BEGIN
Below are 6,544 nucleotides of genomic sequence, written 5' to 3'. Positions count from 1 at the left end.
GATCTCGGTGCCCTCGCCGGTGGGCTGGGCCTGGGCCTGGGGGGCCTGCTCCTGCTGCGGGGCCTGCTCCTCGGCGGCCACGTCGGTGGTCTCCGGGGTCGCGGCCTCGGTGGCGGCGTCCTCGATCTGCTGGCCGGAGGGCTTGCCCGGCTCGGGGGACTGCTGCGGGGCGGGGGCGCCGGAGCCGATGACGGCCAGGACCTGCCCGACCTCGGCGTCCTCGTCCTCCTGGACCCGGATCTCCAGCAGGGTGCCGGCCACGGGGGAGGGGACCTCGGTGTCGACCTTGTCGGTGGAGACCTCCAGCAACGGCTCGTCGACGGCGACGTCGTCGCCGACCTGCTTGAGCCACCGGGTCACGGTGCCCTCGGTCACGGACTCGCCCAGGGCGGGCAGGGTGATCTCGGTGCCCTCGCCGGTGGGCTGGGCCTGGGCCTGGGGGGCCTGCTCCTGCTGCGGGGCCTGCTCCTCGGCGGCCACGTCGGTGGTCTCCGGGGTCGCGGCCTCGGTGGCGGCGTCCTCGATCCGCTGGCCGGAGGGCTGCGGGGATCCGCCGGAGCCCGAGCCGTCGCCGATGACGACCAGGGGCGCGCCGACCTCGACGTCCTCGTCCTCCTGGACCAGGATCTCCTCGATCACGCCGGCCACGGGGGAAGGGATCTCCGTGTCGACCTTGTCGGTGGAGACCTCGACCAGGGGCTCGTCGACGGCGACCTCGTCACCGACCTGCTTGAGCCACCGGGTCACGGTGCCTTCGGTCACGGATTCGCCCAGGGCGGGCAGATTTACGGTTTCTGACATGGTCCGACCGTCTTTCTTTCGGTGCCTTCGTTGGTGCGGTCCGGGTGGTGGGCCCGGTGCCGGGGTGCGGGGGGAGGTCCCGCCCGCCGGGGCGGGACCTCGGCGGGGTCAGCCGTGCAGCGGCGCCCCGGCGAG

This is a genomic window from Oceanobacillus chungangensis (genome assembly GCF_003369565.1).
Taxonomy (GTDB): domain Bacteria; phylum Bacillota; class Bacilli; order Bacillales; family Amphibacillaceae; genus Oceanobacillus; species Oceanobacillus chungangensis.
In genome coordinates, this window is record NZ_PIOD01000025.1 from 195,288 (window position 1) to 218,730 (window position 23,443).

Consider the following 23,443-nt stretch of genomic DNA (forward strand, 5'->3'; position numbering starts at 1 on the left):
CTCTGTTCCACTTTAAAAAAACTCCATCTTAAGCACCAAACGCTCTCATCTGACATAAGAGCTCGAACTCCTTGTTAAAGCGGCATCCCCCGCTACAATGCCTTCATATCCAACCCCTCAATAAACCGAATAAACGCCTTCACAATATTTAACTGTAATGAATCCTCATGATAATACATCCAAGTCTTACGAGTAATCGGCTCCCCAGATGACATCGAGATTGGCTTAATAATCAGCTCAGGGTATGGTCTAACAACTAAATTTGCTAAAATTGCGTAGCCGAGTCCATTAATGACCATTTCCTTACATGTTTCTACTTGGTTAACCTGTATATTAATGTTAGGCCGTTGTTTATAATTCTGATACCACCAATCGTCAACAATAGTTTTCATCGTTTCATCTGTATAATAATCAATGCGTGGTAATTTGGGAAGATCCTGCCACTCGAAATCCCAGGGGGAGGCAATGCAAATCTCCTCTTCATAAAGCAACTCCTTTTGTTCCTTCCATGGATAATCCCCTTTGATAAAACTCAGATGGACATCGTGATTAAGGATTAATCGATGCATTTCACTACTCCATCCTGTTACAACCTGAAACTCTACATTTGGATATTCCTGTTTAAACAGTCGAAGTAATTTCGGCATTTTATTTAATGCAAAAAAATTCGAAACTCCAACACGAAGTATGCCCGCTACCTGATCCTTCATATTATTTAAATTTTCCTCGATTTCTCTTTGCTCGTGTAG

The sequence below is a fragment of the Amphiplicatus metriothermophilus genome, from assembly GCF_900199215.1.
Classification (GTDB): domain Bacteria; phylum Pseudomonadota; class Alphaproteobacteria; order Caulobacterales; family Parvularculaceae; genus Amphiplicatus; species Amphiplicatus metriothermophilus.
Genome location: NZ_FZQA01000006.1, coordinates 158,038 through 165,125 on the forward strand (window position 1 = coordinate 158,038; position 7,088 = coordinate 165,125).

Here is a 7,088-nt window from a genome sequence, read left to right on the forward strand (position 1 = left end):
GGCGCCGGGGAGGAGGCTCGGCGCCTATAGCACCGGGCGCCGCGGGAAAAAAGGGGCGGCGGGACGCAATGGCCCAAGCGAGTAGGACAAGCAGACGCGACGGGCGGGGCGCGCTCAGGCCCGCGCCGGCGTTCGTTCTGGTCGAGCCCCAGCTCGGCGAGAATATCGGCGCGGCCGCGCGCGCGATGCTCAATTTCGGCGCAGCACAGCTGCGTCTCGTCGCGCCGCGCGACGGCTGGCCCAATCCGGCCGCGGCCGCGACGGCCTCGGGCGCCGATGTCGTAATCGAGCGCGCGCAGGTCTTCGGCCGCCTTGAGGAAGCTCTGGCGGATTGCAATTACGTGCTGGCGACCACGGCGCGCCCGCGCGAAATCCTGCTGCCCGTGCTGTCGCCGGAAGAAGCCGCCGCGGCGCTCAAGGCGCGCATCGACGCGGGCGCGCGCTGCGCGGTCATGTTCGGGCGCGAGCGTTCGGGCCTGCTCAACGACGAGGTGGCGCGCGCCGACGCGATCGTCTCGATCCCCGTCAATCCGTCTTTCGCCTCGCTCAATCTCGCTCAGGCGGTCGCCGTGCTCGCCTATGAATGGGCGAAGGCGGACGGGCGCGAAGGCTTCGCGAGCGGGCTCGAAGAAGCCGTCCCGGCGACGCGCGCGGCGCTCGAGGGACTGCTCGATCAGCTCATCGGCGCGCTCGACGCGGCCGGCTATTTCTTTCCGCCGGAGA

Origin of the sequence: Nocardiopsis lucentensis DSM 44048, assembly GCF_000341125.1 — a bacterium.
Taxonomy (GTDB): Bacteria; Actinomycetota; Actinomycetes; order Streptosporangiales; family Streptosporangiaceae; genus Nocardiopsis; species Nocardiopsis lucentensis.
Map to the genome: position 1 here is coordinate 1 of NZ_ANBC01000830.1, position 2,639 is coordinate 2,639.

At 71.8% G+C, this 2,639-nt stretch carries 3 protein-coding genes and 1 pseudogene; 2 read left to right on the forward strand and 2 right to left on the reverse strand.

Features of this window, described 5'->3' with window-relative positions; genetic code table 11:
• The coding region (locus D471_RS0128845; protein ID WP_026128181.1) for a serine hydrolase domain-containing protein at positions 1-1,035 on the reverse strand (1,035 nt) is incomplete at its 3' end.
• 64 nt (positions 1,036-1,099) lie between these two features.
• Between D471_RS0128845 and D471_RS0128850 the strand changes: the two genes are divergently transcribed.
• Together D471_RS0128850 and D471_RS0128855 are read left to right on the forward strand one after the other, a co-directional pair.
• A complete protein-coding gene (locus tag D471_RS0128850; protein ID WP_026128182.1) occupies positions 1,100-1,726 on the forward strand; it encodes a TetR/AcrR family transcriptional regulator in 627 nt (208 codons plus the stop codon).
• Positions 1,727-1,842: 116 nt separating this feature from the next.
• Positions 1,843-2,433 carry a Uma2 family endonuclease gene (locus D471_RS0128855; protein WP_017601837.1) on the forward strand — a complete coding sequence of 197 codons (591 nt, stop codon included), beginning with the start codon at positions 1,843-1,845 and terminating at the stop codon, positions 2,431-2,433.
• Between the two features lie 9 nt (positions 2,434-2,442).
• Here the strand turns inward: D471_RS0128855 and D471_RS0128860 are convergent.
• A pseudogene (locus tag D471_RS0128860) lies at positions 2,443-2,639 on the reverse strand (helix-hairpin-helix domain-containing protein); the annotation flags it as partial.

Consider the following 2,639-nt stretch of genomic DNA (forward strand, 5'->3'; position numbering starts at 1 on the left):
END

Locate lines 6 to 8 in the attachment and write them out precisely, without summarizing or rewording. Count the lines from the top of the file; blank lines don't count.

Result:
Consider the following 23,443-nt stretch of genomic DNA (forward strand, 5'->3'; position numbering starts at 1 on the left):
CTCTGTTCCACTTTAAAAAAACTCCATCTTAAGCACCAAACGCTCTCATCTGACATAAGAGCTCGAACTCCTTGTTAAAGCGGCATCCCCCGCTACAATGCCTTCATATCCAACCCCTCAATAAACCGAATAAACGCCTTCACAATATTTAACTGTAATGAATCCTCATGATAATACATCCAAGTCTTACGAGTAATCGGCTCCCCAGATGACATCGAGATTGGCTTAATAATCAGCTCAGGGTATGGTCTAACAACTAAATTTGCTAAAATTGCGTAGCCGAGTCCATTAATGACCATTTCCTTACATGTTTCTACTTGGTTAACCTGTATATTAATGTTAGGCCGTTGTTTATAATTCTGATACCACCAATCGTCAACAATAGTTTTCATCGTTTCATCTGTATAATAATCAATGCGTGGTAATTTGGGAAGATCCTGCCACTCGAAATCCCAGGGGGAGGCAATGCAAATCTCCTCTTCATAAAGCAACTCCTTTTGTTCCTTCCATGGATAATCCCCTTTGATAAAACTCAGATGGACATCGTGATTAAGGATTAATCGATGCATTTCACTACTCCATCCTGTTACAACCTGAAACTCTACATTTGGATATTCCTGTTTAAACAGTCGAAGTAATTTCGGCATTTTATTTAATGCAAAAAAATTCGAAACTCCAACACGAAGTATGCCCGCTACCTGATCCTTCATATTATTTAAATTTTCCTCGATTTCTCTTTGCTCGTGTAG

The sequence below is a fragment of the Amphiplicatus metriothermophilus genome, from assembly GCF_900199215.1.